The Electronic Frontier Foundation — cyberspace's version of the ACLU — recently filed several motions with the US Copyright Office, at least two of which directly affect that cell phone, smart or otherwise, hanging on your hip.
One motion asked for an exception to the Digital Millennium Copyright Act in connection to video remixers, who rip and re-edit commercially-available DVD content for creative and/or comedic effect, and then post their work on Youtube. While the suits in Hollywood takes the view that "ripping" DVDs is always a violation of the DMCA, regardless of purpose, the EFF seeks to protect those whose remixes are done for non-commercial purposes.
A second exemption request — one that targets iPhones directly — addresses the jailbreaking/pwnage practice.
The third exemption request is actually a renewal of an exemption previously granted for unlocking cell phones so they may be used on other wireless networks. As per the EFF, "Carriers have threatened cell phone unlockers under the DMCA to protect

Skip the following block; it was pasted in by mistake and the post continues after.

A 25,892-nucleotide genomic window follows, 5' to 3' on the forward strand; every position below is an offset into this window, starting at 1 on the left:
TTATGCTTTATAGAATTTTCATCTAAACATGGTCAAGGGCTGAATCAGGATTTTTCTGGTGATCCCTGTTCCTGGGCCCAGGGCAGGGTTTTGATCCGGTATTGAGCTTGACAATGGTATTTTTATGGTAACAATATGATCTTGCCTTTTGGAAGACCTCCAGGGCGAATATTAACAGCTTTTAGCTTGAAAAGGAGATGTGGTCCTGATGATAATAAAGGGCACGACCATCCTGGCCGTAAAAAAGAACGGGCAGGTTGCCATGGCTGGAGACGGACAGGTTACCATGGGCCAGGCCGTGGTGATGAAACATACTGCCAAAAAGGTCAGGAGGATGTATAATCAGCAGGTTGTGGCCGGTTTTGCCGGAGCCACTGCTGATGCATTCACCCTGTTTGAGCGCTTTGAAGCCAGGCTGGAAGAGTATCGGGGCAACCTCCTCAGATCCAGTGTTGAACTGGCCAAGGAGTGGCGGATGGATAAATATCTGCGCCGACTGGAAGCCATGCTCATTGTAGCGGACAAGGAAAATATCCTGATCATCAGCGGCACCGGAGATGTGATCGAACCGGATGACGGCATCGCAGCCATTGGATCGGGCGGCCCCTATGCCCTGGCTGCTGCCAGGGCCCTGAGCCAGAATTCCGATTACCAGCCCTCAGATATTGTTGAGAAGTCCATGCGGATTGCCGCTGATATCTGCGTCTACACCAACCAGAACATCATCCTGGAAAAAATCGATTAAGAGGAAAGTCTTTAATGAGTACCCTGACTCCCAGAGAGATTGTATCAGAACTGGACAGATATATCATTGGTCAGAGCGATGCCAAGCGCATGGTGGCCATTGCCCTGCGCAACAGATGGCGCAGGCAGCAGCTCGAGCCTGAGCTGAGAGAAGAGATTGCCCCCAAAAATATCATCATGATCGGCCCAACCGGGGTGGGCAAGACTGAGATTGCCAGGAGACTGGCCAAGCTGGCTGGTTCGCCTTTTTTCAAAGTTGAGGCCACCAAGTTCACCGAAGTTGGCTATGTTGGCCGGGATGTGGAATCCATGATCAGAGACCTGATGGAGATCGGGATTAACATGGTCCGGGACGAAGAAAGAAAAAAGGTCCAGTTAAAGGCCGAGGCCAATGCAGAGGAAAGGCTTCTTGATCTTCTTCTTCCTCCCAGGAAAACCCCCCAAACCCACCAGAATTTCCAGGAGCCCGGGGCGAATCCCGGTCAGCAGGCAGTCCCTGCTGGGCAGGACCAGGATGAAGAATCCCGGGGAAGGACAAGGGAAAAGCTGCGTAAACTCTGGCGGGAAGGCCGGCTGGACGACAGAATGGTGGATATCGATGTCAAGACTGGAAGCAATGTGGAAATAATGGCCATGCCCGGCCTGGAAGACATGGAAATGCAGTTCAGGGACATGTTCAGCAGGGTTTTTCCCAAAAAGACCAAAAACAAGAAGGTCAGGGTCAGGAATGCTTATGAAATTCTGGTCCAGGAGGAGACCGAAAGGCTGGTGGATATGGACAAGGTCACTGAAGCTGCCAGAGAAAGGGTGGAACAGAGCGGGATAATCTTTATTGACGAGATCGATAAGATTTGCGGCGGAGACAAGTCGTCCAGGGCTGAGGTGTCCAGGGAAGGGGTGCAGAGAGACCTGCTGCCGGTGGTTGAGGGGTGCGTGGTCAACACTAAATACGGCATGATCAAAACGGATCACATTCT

their anti-competitive business models, even though there is no
copyright infringement involved in the unlocking. Instead, the digital
locks on cell phones make it harder to resell, reuse, or recycle the
And for those who don't believe the wheels of justice grind slow: public comments regarding
proposed exemptions will be accepted through February 2, 2009. After that, the
Copyright Office will then hold hearings in Washington, DC and
California in Spring 2009, with the final rulemaking order to be issued in
[Via the EFF's official website]